The National Bank of Romania (BNR), Romania’s central bank, decided on Wednesday to maintain the monetary interest rate to its current level of 2.5 percent, in line with economists’ expectations, who forecast further increases at the next meetings this year.
On May 7, the central bank raised the monetary interest rate from 2.25 percent to 2.5 percent, the highest level since February 2015, as a consequence of upward revision of the inflation forecast.
“In its meeting of 4 July 2018, the Board of the National Bank of Romania decided: to keep the monetary policy rate at 2.50 percent per annum; to leave unchanged the deposit facility rate at 1.50 percent per annum and the lending facility rate at 3.50 percent per annum; to maintain the existing levels of minimum reserve requirement ratios on both leu – and foreign currency-denominated liabilities of credit institutions,” the central bank said in a press release.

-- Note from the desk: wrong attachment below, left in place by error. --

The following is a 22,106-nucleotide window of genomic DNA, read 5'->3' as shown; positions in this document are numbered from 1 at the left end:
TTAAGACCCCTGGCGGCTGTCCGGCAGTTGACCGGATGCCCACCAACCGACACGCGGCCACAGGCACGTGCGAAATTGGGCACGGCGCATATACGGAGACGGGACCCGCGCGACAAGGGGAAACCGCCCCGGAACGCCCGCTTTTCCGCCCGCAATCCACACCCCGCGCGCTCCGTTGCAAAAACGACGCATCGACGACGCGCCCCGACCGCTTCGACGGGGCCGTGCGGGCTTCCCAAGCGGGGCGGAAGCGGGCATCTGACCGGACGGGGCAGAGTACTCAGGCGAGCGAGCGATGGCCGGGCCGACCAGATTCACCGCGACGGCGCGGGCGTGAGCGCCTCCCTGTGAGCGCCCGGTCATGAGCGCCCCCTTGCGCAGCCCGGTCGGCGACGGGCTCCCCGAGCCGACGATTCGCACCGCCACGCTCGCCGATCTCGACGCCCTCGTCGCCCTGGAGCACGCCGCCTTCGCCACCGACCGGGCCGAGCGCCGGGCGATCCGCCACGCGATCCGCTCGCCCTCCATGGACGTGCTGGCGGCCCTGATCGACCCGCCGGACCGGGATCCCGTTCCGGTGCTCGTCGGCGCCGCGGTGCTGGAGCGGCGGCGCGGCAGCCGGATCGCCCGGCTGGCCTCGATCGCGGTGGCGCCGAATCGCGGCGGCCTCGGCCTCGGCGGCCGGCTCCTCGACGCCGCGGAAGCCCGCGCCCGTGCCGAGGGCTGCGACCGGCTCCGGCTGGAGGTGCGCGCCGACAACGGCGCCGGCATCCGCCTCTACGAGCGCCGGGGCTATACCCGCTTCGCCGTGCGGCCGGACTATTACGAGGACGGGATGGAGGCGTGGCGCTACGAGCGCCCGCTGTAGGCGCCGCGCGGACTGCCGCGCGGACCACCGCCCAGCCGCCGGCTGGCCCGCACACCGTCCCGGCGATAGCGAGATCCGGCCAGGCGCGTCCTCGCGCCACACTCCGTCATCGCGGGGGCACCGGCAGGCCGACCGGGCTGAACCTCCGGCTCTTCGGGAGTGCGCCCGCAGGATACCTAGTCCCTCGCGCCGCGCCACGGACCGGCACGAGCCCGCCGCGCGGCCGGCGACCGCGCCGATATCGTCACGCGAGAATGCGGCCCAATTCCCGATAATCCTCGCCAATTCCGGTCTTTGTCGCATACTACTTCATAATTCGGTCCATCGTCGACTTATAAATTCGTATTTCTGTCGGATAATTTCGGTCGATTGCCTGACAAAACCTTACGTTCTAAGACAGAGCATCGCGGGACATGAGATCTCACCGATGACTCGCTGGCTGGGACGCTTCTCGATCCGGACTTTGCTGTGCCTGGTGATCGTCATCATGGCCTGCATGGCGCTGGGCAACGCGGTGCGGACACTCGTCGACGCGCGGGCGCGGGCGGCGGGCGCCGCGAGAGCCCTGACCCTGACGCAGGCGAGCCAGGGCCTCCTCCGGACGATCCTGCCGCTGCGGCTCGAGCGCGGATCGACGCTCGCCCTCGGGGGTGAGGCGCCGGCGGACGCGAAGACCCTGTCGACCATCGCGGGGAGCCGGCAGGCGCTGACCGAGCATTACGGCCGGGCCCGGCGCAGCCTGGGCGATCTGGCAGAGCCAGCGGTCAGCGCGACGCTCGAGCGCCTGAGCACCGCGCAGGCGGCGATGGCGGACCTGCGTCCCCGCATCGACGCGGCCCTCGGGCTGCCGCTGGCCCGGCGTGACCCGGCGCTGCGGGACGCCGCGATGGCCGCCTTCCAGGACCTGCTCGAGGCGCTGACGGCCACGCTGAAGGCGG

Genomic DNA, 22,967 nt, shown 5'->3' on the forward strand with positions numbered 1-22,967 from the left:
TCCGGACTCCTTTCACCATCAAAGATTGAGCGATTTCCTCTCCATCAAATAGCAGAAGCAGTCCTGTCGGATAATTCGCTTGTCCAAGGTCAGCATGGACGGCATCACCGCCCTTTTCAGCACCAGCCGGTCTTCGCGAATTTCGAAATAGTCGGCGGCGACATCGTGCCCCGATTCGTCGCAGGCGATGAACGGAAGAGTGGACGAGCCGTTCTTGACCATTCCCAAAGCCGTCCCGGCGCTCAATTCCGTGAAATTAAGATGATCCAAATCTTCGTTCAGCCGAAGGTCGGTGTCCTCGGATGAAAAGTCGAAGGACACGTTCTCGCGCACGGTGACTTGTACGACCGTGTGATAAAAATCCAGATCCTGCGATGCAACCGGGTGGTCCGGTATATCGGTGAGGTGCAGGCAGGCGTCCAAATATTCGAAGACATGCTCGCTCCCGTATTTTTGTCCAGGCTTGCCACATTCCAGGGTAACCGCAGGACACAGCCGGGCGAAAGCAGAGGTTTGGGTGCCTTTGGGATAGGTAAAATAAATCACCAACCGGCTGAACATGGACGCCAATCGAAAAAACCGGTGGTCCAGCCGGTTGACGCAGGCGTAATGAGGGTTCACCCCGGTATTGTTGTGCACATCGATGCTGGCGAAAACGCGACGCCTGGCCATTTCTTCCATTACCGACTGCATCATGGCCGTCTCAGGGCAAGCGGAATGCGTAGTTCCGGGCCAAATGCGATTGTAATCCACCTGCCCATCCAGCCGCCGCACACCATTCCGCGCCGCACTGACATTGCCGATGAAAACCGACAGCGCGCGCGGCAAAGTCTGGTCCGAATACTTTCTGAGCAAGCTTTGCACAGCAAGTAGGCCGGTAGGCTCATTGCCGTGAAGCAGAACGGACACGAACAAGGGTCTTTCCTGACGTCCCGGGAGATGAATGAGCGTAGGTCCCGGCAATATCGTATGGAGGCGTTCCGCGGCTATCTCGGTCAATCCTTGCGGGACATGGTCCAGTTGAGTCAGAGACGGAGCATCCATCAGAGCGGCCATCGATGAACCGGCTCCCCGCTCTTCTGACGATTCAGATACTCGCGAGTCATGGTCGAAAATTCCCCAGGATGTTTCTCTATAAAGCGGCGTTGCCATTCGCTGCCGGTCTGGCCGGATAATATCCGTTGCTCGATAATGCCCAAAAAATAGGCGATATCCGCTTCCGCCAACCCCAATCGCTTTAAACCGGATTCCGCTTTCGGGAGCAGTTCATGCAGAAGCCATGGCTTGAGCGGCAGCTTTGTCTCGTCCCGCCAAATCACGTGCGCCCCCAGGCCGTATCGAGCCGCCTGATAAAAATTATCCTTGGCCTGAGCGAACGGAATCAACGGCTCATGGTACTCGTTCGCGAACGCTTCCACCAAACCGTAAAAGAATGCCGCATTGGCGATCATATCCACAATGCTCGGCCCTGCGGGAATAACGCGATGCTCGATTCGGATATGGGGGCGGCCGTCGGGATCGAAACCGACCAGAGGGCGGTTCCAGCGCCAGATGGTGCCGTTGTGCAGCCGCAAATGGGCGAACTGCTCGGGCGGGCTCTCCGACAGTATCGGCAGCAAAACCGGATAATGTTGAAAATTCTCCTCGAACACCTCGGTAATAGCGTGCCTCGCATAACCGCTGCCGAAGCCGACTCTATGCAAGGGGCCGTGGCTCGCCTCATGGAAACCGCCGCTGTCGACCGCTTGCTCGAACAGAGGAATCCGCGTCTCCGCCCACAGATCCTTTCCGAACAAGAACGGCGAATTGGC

Central bank’s decision was expected by the economists.
“We think the central bank may postpone a decision on the policy rate tomorrow. That is under normal circumstances,” Erste Group analysts said on Tuesday in a report.
“If however we consider the degree of pressure that capital outflows may be exerting currently, as suggested by FX forwards implied interest rates consistently trading above 4%, it could be that we are not in normal circumstances, in which case an early rate hike may be better advised. As we said, it will be a close call, which is why we assign a 60% probability of no hike versus a 40% probability of a hike,” they added.
Romania’s annual inflation rate soared to 5.4 percent in May, the highest rate since June 2013.
The current BNR forecasts, published in May, show inflation hitting 3.6 percent at the end of this year and 3 percent in December 2019.